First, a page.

I recently took part of an online discussion among female founders about being visible to the gatekeepers. Gatekeepers are the folks who decide everything from which new businesses to feature in magazines to who gets VC money. The catalyst for the conversation was how magazines keep featuring ex-Silicon Valley employees, mostly men. Sure there are always exceptions to the rule, but the featured articles are often about startups founded by men. Needless to say, the irony is painful, given that women-owned businesses are expected to account for more than half of small business job growth by 2018.
So the question is: How do we women get past that?
There are undoubtedly many components to a satisfactory answer, and there are tons of articles online about the challenges that women face starting in business and running one. But there are two really important points that those articles seem to miss: Women need to show up and make sure the gatekeepers know we’re here, and we need to...
Just a few years ago, I was pretty much a social media neophyte. I’d only joined Facebook because my girlfriends from undergrad planned our annual adventures through that medium. At the time, I’d have been perfectly happy to stick with email.
My opinion on social media has since evolved, and like most of us, I could easily lose days of my life reading updates, laughing at memes and watching videos. I’ve met amazing people and become part of communities that have come to mean so much to me (shout out to Pantsuit Nation!). I even found a fun new pastime (trolling the trolls, which not something I actually recommend doing and have since stopped). But as I engaged in this brave new world, I also met a lot of people who apparently lacked all basic social decorum. I’ve had to unfriend people I knew in real life (in most cases, we’ve stayed friends) and block the crazier ones.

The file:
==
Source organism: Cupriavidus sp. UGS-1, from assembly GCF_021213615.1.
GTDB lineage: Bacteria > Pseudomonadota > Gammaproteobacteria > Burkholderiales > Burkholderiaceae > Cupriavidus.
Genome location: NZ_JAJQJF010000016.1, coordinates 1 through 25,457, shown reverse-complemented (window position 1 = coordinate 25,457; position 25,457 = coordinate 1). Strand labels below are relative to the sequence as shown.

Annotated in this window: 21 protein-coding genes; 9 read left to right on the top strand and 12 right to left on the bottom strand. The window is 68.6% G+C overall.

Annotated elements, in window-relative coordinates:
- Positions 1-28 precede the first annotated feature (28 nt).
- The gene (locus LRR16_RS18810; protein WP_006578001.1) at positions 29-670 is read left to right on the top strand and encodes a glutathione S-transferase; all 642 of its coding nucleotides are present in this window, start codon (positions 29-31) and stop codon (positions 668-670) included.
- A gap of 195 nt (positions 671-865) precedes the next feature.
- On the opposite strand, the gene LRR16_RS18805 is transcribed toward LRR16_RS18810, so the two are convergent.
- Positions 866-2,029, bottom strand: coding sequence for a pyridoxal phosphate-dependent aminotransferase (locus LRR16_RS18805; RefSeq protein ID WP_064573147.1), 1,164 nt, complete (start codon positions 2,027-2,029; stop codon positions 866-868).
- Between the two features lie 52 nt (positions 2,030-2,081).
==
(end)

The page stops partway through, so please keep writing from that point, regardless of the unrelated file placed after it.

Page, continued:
Here’s what I’ve learned.
When you accept a friend or connection request...
Social media is both a bonanza and a bane. It’s useful to stay connected to family and friends. And it’s great to grow your professional network. In fact, when you’re starting out, it’s natural to want to accept EVERYONE who wants to friend, connect or follow you. However that’s not always a good idea, because when you’re not discriminating, social media can become your bane.
People who do not have a business or don’t do much business online tend to be a lot more picky about who they accept as friends on Facebook, LinkedIn and Instagram. Entrepreneurs, on the other hand, see everyone as a potential customer. Networking for the purpose of activism—a trend that’s growing—is a hazy middle ground between the two extremes.
For the purposes of this article, I will use the term “friend” to also include whatever the connection is called on other social media platforms, like “connection” on LinkedIn or...
What’s in a name? Everything, even when it wasn’t what you intended.
I arrived at the name of this website (and by extension, business) by circumstance. The circumstance was that I did not want to use my name, and that I couldn’t find a domain name that included the word “business” that didn’t cost thousands of dollars. (Don’t even get me started on how people buy domains and then sit on them…who can afford to pay $5600 for a domain with the word “business” in it?) And I really didn’t want to make up a name that was too clever or completely irrelevant and no one would know what I was talking about.
On my 1324th attempt to get a decent domain, I found ceotoolkits.com (at the standard price). It was more than perfect. The name helped me clarify what I wanted to do here, which is to help you cultivate the CEO mindset. This is crucial whether you are a start-up entrepreneur or you’ve bought an existing...
I get it. The whole idea of cybersecurity is overwhelming and not particularly sexy to most of us.